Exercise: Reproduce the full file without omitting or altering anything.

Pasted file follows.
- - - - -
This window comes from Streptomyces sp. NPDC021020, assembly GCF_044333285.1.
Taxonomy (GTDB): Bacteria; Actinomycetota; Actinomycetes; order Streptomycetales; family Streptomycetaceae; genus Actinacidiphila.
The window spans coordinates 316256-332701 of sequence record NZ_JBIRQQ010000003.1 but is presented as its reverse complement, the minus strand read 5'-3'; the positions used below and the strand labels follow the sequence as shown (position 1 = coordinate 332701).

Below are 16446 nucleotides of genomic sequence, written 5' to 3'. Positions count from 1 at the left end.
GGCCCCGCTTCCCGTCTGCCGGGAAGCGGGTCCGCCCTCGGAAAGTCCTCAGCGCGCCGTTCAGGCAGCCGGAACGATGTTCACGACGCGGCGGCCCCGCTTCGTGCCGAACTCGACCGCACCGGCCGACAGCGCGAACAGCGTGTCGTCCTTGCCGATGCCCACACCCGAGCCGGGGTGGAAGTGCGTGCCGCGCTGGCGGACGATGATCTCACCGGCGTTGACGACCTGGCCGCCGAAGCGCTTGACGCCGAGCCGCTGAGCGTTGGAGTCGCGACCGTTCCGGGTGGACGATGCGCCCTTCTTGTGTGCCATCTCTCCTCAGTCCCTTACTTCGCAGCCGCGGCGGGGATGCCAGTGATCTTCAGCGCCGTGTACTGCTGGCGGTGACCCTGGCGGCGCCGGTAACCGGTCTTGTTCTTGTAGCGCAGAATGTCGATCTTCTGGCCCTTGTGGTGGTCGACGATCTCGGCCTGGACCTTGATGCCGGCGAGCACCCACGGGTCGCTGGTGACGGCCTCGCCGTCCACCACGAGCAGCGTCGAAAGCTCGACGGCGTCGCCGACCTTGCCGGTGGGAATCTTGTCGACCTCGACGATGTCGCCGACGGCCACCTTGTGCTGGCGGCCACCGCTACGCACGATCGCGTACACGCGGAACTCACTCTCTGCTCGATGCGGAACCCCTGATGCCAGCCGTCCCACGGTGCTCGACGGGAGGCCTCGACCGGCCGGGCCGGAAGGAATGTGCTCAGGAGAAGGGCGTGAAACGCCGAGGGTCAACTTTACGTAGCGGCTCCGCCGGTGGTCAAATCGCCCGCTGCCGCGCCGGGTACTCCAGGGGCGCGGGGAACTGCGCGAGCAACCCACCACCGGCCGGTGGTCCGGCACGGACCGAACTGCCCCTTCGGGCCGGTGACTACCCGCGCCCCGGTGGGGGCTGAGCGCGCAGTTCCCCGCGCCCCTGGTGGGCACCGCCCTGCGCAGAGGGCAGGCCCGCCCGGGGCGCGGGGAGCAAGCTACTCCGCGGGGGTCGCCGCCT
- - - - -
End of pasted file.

This window comes from Streptomyces sp. NPDC021020, assembly GCF_044333285.1.
Taxonomy (GTDB): Bacteria; Actinomycetota; Actinomycetes; order Streptomycetales; family Streptomycetaceae; genus Actinacidiphila.
The window spans coordinates 316256-332701 of sequence record NZ_JBIRQQ010000003.1 but is presented as its reverse complement, the minus strand read 5'-3'; the positions used below and the strand labels follow the sequence as shown (position 1 = coordinate 332701).

Below are 16446 nucleotides of genomic sequence, written 5' to 3'. Positions count from 1 at the left end.
GGCCCCGCTTCCCGTCTGCCGGGAAGCGGGTCCGCCCTCGGAAAGTCCTCAGCGCGCCGTTCAGGCAGCCGGAACGATGTTCACGACGCGGCGGCCCCGCTTCGTGCCGAACTCGACCGCACCGGCCGACAGCGCGAACAGCGTGTCGTCCTTGCCGATGCCCACACCCGAGCCGGGGTGGAAGTGCGTGCCGCGCTGGCGGACGATGATCTCACCGGCGTTGACGACCTGGCCGCCGAAGCGCTTGACGCCGAGCCGCTGAGCGTTGGAGTCGCGACCGTTCCGGGTGGACGATGCGCCCTTCTTGTGTGCCATCTCTCCTCAGTCCCTTACTTCGCAGCCGCGGCGGGGATGCCAGTGATCTTCAGCGCCGTGTACTGCTGGCGGTGACCCTGGCGGCGCCGGTAACCGGTCTTGTTCTTGTAGCGCAGAATGTCGATCTTCTGGCCCTTGTGGTGGTCGACGATCTCGGCCTGGACCTTGATGCCGGCGAGCACCCACGGGTCGCTGGTGACGGCCTCGCCGTCCACCACGAGCAGCGTCGAAAGCTCGACGGCGTCGCCGACCTTGCCGGTGGGAATCTTGTCGACCTCGACGATGTCGCCGACGGCCACCTTGTGCTGGCGGCCACCGCTACGCACGATCGCGTACACGCGGAACTCACTCTCTGCTCGATGCGGAACCCCTGATGCCAGCCGTCCCACGGTGCTCGACGGGAGGCCTCGACCGGCCGGGCCGGAAGGAATGTGCTCAGGAGAAGGGCGTGAAACGCCGAGGGTCAACTTTACGTAGCGGCTCCGCCGGTGGTCAAATCGCCCGCTGCCGCGCCGGGTACTCCAGGGGCGCGGGGAACTGCGCGAGCAACCCACCACCGGCCGGTGGTCCGGCACGGACCGAACTGCCCCTTCGGGCCGGTGACTACCCGCGCCCCGGTGGGGGCTGAGCGCGCAGTTCCCCGCGCCCCTGGTGGGCACCGCCCTGCGCAGAGGGCAGGCCCGCCCGGGGCGCGGGGAGCAAGCTACTCCGCGGGGGTCGCCGCCT